Tuesday, February 19, 2008

Are we in a “bailout era”

U.K.'s Northern Rock Move

Worldwide we are seeing bailouts by SWF and governments. "Financial institutions have been pretty good at taking governments hostage," said Charles Wyplosz, an economics professor at the Graduate Institute in Geneva. "The taxpayer is likely to face a huge bill." EU regulation may force NR to be downsized for competitive reasons. "the bank's mortgage book to be reduced by around 50% to 60%, so that the ratio of the mortgage loans it has made against the deposits it has taken in is more in line with its U.K. peers." A lot of bad PR ahead for the gov owners - sacking NR workers, forced evictions for distressed mortgage holders, huge losses when hpc happens...

Posted by happyrenterz @ 08:19 AM (712 views)
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5 thoughts on “Are we in a “bailout era”

  • sold 2 rent 1 says:

    Are we in a “bailout era”?

    This “bailout era” is just the last ditch attempt to keep this debt bubble growing.

    The debt bubble started in the early 1950s.
    By 1972 the gold window was closed, as the first stresses in the monetary system appeared.
    Lower IRs and inflation caused the debt bubble to explode from 1980 – present.

    As the banks slow their lending it is time for SWFs and governments to take the debt creation helm.

    This bubble could run for another 2-3 years.
    The longer it takes to burst the more likely it will be the bubble to end all bubbles, with the final bubble being gold

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  • S2R agreed. Authorities are dead scared of gold because it restricts their ability to print money. That is why the price of gold is manipulated and these bubbles will be defended by bailouts to the bitter end. At some point we will vote in politicians who say enough is enough, lets go back to living within our means.

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  • “huge losses when hpc happens”

    There is no way the government, and hence the BoE, will allow an HPC while they are in hock, and dependent on the HPI, if they are to make this nationalisation of NR work, expect IR’s to plummet , sterling to sink and imported inflation to rise markedly (ofcourse the figures will be massaged), and the debt fuelled bubble to be re-inflated. The nationalisation of NR is the worst thing that can happen to HPC and will cause huge inflation discomfort, but HPI to continue – ‘dead cat bouncing’, anyone.

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  • Recent talk of ‘dead cat bounce’, ‘bubble continuing for a bit longer’, and so on……Don’t really see it myself. Major factor having an effect on a market is ‘belief’ ie what people believe will happen to the market. Well there is now starting to be so much negative media about the property market and the economy in general that this is starting to shape peoples belief that things aren’t that great. A consequence of this will be that potential buyers will wait and see, with the result that this will actually pull the market down. It is the same principle but in reverse as all the media in the past few years indicating that the market would continue an upward trend forever which resluted in shaping peoples minds to the effect that they jumped in and purchased even though they couldn’t really afford the price in the long run. Then add factors like the many Poles that are now returning home, the higher unemployment just around the corner, inflation, etc. With regard to inflation, discounts in stores will reduce inflation to some degree, but this tends to be on cloths, electronic goods, etc. But as things get tighter peoples purchasing will start to be focused more on things like food, etc. Food inflation will continue to rise pure and simply becasue there are now billions of people coming out of poverty in Asia and I suspect that there is currently insufficient farming supply to meet thsi demand 9and won’t be for some considerable time).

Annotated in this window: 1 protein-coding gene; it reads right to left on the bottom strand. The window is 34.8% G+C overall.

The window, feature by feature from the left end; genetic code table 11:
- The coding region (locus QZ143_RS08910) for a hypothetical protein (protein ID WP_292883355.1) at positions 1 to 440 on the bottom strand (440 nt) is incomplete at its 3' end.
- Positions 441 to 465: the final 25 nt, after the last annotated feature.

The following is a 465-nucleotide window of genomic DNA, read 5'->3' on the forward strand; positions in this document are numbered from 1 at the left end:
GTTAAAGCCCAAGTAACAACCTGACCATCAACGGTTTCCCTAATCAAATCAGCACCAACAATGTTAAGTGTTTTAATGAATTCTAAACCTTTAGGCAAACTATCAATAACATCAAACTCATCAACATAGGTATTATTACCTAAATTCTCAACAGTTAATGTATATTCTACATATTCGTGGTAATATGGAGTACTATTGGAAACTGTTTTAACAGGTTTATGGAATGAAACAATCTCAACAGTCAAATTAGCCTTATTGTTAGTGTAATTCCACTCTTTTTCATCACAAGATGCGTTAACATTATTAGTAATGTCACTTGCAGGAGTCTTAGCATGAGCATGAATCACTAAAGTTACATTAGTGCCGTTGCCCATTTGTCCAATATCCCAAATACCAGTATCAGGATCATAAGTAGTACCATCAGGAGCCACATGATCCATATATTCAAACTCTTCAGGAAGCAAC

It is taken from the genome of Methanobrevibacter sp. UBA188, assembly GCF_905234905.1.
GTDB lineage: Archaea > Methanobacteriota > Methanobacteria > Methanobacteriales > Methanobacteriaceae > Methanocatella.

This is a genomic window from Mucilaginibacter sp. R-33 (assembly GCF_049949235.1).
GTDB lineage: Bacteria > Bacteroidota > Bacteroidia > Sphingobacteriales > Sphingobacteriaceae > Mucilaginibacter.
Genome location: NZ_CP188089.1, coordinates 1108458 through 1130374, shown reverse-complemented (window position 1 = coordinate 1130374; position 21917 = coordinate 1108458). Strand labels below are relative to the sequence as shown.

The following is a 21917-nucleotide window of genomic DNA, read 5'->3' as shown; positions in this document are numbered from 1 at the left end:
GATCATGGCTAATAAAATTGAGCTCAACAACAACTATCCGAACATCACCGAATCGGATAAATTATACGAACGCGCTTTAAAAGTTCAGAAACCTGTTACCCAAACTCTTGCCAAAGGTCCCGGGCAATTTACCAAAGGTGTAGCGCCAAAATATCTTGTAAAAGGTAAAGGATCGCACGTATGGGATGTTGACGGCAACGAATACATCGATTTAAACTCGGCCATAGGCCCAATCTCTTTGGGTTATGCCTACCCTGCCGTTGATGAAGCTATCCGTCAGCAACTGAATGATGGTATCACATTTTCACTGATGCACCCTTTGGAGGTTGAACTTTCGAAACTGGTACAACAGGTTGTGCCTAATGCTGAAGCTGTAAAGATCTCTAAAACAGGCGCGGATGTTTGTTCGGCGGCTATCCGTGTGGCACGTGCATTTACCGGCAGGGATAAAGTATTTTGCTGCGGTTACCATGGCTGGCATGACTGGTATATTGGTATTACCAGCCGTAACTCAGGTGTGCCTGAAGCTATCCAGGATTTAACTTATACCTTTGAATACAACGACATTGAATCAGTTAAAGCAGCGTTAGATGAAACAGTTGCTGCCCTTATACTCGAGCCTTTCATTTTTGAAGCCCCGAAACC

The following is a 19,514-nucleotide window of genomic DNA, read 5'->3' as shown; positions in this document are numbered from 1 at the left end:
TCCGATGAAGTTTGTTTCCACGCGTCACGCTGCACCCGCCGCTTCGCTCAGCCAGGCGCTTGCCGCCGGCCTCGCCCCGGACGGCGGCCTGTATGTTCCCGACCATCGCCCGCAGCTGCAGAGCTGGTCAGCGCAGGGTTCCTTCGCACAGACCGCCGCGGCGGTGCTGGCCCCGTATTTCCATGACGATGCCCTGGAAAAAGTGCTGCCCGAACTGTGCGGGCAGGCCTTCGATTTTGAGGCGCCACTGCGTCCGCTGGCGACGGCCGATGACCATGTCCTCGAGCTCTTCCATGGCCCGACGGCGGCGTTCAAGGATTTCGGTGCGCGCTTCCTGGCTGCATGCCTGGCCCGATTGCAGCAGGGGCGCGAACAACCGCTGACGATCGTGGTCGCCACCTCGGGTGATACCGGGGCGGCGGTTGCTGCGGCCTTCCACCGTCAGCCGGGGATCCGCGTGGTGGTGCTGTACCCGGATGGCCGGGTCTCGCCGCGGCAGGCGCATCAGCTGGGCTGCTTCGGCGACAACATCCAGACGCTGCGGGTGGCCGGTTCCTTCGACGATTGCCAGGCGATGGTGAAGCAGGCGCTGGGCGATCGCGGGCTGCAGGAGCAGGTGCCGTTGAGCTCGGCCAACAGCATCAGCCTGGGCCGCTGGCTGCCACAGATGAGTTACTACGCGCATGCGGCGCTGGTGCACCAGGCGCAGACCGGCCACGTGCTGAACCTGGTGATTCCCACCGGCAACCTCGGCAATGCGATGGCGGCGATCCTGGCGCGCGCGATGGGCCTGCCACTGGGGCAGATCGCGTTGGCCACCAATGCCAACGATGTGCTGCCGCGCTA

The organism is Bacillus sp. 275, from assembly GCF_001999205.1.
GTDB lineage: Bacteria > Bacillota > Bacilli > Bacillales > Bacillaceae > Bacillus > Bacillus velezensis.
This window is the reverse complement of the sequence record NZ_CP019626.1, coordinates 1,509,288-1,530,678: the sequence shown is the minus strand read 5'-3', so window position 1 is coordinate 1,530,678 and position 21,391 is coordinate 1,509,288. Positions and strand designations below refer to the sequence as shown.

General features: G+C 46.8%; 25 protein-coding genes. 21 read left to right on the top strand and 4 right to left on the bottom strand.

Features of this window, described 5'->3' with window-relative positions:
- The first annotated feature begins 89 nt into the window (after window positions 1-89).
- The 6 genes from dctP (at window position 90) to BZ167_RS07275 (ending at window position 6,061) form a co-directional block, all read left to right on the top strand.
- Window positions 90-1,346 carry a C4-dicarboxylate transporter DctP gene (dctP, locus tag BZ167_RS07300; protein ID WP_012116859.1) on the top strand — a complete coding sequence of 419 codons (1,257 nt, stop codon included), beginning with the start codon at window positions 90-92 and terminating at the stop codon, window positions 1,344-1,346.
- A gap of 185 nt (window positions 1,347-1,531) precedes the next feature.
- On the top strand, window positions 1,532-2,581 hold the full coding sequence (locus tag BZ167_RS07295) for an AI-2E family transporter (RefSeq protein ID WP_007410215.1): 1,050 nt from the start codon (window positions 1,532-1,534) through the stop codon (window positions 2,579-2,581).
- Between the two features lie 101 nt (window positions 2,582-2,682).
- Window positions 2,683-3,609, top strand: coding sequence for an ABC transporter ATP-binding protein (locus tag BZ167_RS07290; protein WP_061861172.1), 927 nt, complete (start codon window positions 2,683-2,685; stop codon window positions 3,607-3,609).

Programme on channel 4 last night gave an excellent picture. It described that developers struggling to get finance and therefore big reductions in developments lie ahead (whicj will cause mass unemployment as the economy has relied on construction for a jobs boom). It also reported developers writing to there contractors demanding that they reduce there contract cost (even though the contract cost has already been agreed)-a real sign of desperation.

    The above doesn’t paint a picture of a bubble continuing for a couple more years.

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  • sold 2 rent 1 says:

    dbnazz1,

    Let’s distinguish the debt bubble from the housing bubble.

    The debt bubble is still growing in the US at a minimum of 10pc per year.
    The housing bubble is deflating in the US at 5-10pc per year.

    It is the bursting of the debt bubble that spells disaster for the economy with a depression.
    A housing bubble can easily deflate with only a recession.

    For the UK, this is the third major housing bubble within this debt bubble.
    History, intuition, debt levels as a pc of GDP, and Elliott wave theory all suggest that this housing bubble will burst along with the debt bubble.

    The UK housing bubble is starting to deflate from now. The debt bubble may last another year or 2.

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